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Professor Len Keeler receives $130,000 National Science Foundation grant

Posted by Judy Korn on Wednesday, Oct. 28, 2009


The National Science Foundation (NSF) has awarded Matthew “Len” Keeler, associate professor of physics at the University of Minnesota, Morris, a research grant of $130,000, with funding from the American Recovery and Reinvestment Act. Keeler is developing a new way to measure and to interpret the behavior of highly excited atoms. The grant will be used to conduct an experimental investigation of the influence of background gas collisions on the classical orbits of Rydberg electrons. His emerging theory melds the classic “solar-system” atom model and quantum mechanics.

Providing background, Keeler remarks that a recent introduction of new technology in home entertainment opened a new door for his work. While lasers, developed in the 1960s, make his area of atomic research possible, Blu-Ray lasers used in optical disc technologies such as DVDs make his particular research relatively affordable. Keeler designed and constructed his research apparatus based on this new technology. It is located in his third-floor lab in the Science and Mathematics building.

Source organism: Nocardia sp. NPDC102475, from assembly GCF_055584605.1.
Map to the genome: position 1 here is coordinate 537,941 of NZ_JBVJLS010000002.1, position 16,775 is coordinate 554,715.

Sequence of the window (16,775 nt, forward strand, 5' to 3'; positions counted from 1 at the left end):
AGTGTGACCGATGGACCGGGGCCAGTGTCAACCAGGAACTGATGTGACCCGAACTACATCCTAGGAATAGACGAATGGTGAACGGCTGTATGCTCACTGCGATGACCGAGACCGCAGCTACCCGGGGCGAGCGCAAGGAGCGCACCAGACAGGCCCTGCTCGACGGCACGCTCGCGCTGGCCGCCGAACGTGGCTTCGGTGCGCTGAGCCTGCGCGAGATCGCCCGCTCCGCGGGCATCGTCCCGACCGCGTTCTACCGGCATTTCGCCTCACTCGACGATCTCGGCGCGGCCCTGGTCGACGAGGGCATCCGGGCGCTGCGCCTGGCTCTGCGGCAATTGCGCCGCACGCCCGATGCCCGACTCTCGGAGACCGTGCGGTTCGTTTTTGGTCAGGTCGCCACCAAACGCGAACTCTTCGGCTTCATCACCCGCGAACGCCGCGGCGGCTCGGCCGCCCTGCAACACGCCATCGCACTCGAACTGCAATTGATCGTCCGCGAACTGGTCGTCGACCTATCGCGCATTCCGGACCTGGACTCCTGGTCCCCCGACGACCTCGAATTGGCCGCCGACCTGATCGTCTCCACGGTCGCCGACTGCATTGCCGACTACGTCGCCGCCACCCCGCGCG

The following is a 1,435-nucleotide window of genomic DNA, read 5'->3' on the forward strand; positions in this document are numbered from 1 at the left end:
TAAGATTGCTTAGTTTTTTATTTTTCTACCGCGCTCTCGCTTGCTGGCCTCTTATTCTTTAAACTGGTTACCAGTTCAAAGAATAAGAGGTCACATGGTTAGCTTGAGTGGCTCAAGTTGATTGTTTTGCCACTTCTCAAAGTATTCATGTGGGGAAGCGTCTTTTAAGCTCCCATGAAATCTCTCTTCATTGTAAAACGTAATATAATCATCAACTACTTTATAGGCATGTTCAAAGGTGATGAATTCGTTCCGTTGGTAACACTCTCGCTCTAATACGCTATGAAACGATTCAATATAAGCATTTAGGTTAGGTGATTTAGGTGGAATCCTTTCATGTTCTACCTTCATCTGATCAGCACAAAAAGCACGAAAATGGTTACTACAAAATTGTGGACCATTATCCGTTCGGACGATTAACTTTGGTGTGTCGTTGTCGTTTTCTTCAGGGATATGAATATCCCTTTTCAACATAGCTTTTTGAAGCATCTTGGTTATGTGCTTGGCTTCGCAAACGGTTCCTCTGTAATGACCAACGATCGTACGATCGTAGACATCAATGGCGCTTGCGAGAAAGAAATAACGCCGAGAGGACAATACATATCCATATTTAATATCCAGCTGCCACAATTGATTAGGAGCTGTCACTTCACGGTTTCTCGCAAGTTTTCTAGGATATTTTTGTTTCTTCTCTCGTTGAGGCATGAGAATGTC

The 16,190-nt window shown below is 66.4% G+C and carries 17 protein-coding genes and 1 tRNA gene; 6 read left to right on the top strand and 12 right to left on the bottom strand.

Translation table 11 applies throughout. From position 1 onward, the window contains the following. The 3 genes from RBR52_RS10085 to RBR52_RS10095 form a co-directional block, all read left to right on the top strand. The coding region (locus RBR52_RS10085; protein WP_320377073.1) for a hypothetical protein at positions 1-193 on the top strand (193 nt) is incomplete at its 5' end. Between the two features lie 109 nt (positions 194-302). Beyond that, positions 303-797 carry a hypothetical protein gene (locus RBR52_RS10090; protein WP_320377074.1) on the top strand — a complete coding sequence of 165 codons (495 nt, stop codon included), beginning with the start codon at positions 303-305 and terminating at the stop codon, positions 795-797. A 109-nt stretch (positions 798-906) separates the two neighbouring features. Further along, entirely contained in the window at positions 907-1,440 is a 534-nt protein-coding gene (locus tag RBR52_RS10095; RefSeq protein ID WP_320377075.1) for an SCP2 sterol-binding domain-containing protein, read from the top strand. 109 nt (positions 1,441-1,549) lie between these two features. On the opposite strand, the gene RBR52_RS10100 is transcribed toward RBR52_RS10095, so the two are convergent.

Keeler’s research equipment is comprised of blue and infrared laser diodes, a pure-vacuum experimental chamber fitted with two copper plates, pumps to infuse argon gas, and computerized monitoring components. With careful control over electrical current, temperature, and a specific color of light from the lasers, Keeler “excites” an atom of potassium that launches an electron into a large trajectory or orbit around the atom’s nucleus. Then, he pumps argon into the chamber, steeping the exited atom in the gas.

While others have conducted similar studies, Keeler is approaching his investigation from a fresh perspective and testing different ways of interpreting spectra of highly excited atoms.

“The gas is the new thing,” explains Keeler. “I measure how often we find the electron in one trajectory path versus another. I hope to convince people that we can measure external influence on electrons in the Rydberg [highly excited] state with this sensitive tool.”

A professor at Morris since 2003, Keeler earned a doctorate in atomic physics in 1998 at Wesleyan University in Middletown, Connecticut. At Morris, he teaches Biological and Medical Physics, Optics, Circuits and Electronic Devices, Quantum Mechanics, Experimental Physics, and General Physics. Students will be able to collaborate with Keeler on his research through Morris Academic Partners and the Undergraduate Research Opportunities Program.

Photo: Keeler explains his research apparatus in his lab